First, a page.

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Print 30 comment(s) - last by PrezWeezy.. on Dec 9 at 2:17 PM

Approval expected as early as today

Microsoft has been facing legal problems for years that stem from the bundling of its Internet Explorer browser with the Windows operating system. The bundling of IE with the OS has long been called unfair by other browser makers.

Back in October, Microsoft presented the European Commission with a proposal that would have Windows 7 offer users a ballot box to choose the browser that they want to install from IE and competing offerings like Opera and others. The proposal received some complaints from other browser companies who believed that the ballot screen didn't offer enough information about the browsers available among other complaints.

Reuters reports that three people familiar with the situation have said that the European Commission is expected to approve a new proposal from Microsoft as early as today. The new proposal from Microsoft will use the same ballot screen, but rather than presenting the browsers in alphabetical order the browsers will be randomized.

If approved, the new proposal will let Microsoft escape another massive fine. The software giant has already been fined $1.35 billion for violation of EU antitrust rules in 2008. The Commission still reports that it is assessing the offer and comments made by Microsoft. Commission spokesman Jonathan Todd said, "The Commission will not accept any commitments unless consumers are ensured a real, viable choice."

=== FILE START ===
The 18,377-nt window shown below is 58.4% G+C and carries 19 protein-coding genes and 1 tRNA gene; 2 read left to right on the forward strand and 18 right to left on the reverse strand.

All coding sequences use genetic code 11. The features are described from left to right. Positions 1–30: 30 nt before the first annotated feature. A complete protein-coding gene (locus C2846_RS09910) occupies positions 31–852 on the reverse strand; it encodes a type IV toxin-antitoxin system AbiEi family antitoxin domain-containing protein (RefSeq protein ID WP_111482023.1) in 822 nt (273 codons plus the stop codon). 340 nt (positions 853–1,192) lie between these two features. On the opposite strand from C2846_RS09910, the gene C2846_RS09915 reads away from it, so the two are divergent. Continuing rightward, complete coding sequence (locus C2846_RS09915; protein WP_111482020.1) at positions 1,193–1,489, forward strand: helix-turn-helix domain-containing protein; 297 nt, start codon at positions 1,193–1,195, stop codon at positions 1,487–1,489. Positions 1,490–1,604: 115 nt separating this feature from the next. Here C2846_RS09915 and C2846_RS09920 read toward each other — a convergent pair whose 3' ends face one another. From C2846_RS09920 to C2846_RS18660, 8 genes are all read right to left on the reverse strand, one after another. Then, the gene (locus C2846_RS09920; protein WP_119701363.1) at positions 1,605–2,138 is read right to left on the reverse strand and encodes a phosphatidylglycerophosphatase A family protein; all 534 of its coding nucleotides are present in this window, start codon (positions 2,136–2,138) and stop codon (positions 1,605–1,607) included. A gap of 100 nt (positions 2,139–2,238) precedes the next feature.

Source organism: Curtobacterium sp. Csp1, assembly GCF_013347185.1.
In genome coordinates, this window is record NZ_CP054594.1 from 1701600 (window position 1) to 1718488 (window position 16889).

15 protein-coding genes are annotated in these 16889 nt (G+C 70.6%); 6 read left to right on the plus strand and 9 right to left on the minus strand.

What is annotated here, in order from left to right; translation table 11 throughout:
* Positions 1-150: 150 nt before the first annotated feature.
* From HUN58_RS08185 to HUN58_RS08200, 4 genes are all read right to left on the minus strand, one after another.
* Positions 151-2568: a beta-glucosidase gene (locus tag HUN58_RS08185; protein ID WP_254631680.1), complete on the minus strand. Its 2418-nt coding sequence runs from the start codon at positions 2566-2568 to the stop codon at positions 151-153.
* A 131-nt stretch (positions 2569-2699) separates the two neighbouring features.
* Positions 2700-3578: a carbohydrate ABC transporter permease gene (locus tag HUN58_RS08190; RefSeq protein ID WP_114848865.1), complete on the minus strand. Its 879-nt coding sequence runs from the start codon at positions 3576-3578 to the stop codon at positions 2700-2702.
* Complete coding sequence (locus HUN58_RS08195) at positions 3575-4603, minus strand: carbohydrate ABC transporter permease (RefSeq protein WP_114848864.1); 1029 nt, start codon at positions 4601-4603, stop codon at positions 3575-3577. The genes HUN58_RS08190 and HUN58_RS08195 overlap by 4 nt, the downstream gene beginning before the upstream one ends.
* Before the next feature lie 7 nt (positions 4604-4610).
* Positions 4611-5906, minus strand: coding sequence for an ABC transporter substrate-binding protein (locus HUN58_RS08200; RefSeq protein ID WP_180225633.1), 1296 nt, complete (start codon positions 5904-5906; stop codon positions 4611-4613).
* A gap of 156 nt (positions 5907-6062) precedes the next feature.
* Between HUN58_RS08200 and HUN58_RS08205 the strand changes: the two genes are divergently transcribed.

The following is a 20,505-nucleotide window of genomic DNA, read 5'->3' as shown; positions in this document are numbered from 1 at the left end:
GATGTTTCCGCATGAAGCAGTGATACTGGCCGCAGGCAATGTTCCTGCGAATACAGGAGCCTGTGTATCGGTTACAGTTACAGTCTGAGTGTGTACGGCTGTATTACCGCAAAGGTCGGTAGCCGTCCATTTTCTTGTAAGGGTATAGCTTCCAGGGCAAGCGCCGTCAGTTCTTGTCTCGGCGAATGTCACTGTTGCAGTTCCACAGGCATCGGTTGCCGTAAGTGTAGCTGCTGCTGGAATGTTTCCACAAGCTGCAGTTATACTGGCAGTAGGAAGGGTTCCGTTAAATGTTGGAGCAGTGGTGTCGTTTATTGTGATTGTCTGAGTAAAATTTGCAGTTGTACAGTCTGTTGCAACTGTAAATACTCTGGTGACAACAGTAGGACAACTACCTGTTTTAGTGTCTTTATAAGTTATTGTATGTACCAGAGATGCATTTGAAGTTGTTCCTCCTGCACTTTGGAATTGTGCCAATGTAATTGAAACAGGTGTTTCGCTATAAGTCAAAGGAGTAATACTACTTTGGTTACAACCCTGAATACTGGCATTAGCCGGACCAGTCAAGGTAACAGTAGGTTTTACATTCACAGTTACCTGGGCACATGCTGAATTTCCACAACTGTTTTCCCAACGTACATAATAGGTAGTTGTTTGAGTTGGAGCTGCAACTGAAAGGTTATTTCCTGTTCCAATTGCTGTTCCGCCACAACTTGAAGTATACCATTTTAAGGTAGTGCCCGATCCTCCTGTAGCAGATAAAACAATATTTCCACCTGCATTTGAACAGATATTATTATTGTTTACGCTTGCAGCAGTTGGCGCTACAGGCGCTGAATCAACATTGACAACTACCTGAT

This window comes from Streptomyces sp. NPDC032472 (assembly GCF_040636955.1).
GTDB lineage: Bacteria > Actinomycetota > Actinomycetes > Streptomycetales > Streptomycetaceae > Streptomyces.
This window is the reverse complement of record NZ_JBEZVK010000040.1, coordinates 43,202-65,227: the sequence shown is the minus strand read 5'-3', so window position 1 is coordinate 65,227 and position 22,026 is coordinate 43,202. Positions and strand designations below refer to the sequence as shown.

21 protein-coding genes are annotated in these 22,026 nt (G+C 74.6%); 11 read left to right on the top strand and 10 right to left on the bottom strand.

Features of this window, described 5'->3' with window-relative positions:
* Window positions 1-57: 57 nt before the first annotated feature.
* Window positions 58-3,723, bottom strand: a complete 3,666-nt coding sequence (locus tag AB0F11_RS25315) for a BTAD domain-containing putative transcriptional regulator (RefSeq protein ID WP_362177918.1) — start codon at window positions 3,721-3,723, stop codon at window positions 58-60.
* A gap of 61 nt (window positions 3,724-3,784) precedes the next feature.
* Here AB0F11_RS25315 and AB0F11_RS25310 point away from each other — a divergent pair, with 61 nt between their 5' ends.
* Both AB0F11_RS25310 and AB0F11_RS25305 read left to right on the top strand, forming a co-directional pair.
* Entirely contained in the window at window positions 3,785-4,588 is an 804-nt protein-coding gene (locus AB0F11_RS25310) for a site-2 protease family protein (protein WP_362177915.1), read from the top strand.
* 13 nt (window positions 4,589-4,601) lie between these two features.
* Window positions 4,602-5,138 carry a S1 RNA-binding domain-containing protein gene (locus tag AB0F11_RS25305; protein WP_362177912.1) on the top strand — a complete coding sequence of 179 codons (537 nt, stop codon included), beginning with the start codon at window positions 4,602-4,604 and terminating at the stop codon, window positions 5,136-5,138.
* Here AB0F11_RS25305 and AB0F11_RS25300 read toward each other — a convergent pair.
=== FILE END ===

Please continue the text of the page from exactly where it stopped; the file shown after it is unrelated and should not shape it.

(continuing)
Feedback on the Microsoft proposal had been sought by Microsoft rivals until November 7 reports Reuters. Opera was one of the companies with complaints against Microsoft that helped start the inquiry in 2007. Opera CTO Hakon Wium Lie told Reuters, "Those two changes, if indeed it appears to be the case, are an improvement on the previous proposal. They are significant and would be helpful to users."



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RE: Should be in an OS
By bug77 on 12/9/2009 7:02:52 AM , Rating: 2
Fair enough.

However, it should not be a part of the OS. The user must be able to completely remove (you can only IE's UI in Win7) one browser and install another one as they see fit. The same goes for media players, text editors and anything that is not vital in any way.

I mean, look at how Linux does it: it's simple, you don't have to reinvent the wheel. Fwiw, it helps that there are multiple linux distros, otherwise, a single distro shipping with FF by default may raise the same concerns Windows does.


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